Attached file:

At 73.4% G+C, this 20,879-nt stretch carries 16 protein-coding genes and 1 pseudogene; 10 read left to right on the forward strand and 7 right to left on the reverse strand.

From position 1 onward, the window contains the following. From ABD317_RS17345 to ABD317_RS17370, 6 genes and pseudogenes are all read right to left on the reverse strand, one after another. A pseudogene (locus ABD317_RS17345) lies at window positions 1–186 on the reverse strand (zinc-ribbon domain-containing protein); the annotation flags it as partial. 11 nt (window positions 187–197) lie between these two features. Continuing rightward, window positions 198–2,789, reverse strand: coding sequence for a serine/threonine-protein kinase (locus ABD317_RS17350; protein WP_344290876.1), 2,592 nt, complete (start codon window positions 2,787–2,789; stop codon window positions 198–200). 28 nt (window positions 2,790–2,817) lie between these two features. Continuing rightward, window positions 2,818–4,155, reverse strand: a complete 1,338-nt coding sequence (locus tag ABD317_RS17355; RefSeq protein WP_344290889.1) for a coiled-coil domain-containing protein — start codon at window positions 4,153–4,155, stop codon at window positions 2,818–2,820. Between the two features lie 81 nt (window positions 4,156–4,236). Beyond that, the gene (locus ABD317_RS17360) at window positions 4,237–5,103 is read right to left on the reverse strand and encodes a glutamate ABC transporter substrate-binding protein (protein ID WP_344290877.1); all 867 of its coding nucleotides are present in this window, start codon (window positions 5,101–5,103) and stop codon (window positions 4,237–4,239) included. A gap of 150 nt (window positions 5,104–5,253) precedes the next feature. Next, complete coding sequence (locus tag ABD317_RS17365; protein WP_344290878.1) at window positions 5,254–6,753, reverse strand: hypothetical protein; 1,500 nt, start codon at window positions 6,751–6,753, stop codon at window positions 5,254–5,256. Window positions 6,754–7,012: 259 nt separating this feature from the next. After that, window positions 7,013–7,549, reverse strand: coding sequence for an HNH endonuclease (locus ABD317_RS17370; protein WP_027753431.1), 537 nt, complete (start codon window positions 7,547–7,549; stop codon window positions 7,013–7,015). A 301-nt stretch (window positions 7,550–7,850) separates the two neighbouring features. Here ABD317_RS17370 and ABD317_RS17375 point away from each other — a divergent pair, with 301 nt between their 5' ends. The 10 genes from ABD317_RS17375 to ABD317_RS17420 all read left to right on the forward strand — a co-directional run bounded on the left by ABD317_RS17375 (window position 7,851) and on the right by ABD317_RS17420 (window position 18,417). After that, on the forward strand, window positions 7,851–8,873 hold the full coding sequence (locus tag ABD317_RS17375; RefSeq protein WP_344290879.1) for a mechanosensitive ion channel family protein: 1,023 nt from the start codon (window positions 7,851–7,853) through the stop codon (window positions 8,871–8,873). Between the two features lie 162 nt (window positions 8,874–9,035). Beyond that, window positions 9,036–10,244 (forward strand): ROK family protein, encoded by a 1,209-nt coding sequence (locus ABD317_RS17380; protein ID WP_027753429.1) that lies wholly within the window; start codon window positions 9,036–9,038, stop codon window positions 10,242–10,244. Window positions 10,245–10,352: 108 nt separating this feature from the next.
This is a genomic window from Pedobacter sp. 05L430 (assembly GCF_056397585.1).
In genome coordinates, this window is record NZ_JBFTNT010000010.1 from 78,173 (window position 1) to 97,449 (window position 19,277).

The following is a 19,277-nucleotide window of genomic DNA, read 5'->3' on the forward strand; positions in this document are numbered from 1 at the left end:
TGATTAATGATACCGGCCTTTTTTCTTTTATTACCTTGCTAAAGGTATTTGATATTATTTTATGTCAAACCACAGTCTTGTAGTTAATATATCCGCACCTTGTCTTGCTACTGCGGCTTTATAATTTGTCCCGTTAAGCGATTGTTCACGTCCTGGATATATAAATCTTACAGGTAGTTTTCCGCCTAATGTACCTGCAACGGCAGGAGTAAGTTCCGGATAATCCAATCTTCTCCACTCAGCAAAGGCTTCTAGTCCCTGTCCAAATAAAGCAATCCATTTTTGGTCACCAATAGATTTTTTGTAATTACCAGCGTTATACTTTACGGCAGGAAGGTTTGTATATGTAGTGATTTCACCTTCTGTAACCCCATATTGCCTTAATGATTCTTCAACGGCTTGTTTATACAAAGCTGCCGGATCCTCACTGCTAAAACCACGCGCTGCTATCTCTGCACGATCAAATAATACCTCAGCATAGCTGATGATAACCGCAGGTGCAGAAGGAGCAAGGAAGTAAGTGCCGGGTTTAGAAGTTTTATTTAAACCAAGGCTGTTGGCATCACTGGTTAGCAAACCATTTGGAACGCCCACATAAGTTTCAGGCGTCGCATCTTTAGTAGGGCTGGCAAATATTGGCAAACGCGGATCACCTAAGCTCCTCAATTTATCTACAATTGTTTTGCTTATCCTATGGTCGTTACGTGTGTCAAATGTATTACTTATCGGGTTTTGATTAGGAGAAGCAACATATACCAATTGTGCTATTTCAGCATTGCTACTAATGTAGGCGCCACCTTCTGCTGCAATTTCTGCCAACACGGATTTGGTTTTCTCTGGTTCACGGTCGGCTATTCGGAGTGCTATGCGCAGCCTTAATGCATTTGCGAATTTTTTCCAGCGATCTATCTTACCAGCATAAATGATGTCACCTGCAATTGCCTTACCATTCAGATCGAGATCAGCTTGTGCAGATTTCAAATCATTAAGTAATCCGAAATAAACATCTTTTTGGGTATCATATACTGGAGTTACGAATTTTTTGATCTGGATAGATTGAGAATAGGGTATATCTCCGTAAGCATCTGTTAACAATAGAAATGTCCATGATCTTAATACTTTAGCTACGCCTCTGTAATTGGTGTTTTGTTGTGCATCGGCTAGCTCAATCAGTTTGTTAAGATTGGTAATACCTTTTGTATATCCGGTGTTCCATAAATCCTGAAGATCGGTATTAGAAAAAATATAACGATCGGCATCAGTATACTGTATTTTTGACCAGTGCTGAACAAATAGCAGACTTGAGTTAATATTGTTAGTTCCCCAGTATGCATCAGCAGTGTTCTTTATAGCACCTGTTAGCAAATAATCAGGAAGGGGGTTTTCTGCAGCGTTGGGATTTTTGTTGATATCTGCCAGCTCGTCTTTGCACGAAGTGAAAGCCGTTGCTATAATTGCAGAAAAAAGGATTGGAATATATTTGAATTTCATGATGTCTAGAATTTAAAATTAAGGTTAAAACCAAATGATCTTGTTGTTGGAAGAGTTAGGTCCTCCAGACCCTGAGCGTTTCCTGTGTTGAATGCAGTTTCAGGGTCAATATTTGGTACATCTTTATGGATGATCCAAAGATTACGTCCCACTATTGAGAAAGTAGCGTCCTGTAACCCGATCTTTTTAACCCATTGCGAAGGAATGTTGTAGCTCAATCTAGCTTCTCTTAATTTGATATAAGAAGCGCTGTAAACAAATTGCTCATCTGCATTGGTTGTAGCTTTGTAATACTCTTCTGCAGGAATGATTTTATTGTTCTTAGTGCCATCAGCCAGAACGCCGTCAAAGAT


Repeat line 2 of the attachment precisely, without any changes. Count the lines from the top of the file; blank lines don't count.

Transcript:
From position 1 onward, the window contains the following. From ABD317_RS17345 to ABD317_RS17370, 6 genes and pseudogenes are all read right to left on the reverse strand, one after another. A pseudogene (locus ABD317_RS17345) lies at window positions 1–186 on the reverse strand (zinc-ribbon domain-containing protein); the annotation flags it as partial. 11 nt (window positions 187–197) lie between these two features. Continuing rightward, window positions 198–2,789, reverse strand: coding sequence for a serine/threonine-protein kinase (locus ABD317_RS17350; protein WP_344290876.1), 2,592 nt, complete (start codon window positions 2,787–2,789; stop codon window positions 198–200). 28 nt (window positions 2,790–2,817) lie between these two features. Continuing rightward, window positions 2,818–4,155, reverse strand: a complete 1,338-nt coding sequence (locus tag ABD317_RS17355; RefSeq protein WP_344290889.1) for a coiled-coil domain-containing protein — start codon at window positions 4,153–4,155, stop codon at window positions 2,818–2,820. Between the two features lie 81 nt (window positions 4,156–4,236). Beyond that, the gene (locus ABD317_RS17360) at window positions 4,237–5,103 is read right to left on the reverse strand and encodes a glutamate ABC transporter substrate-binding protein (protein ID WP_344290877.1); all 867 of its coding nucleotides are present in this window, start codon (window positions 5,101–5,103) and stop codon (window positions 4,237–4,239) included. A gap of 150 nt (window positions 5,104–5,253) precedes the next feature. Next, complete coding sequence (locus tag ABD317_RS17365; protein WP_344290878.1) at window positions 5,254–6,753, reverse strand: hypothetical protein; 1,500 nt, start codon at window positions 6,751–6,753, stop codon at window positions 5,254–5,256. Window positions 6,754–7,012: 259 nt separating this feature from the next. After that, window positions 7,013–7,549, reverse strand: coding sequence for an HNH endonuclease (locus ABD317_RS17370; protein WP_027753431.1), 537 nt, complete (start codon window positions 7,547–7,549; stop codon window positions 7,013–7,015). A 301-nt stretch (window positions 7,550–7,850) separates the two neighbouring features. Here ABD317_RS17370 and ABD317_RS17375 point away from each other — a divergent pair, with 301 nt between their 5' ends. The 10 genes from ABD317_RS17375 to ABD317_RS17420 all read left to right on the forward strand — a co-directional run bounded on the left by ABD317_RS17375 (window position 7,851) and on the right by ABD317_RS17420 (window position 18,417). After that, on the forward strand, window positions 7,851–8,873 hold the full coding sequence (locus tag ABD317_RS17375; RefSeq protein WP_344290879.1) for a mechanosensitive ion channel family protein: 1,023 nt from the start codon (window positions 7,851–7,853) through the stop codon (window positions 8,871–8,873). Between the two features lie 162 nt (window positions 8,874–9,035). Beyond that, window positions 9,036–10,244 (forward strand): ROK family protein, encoded by a 1,209-nt coding sequence (locus ABD317_RS17380; protein ID WP_027753429.1) that lies wholly within the window; start codon window positions 9,036–9,038, stop codon window positions 10,242–10,244. Window positions 10,245–10,352: 108 nt separating this feature from the next.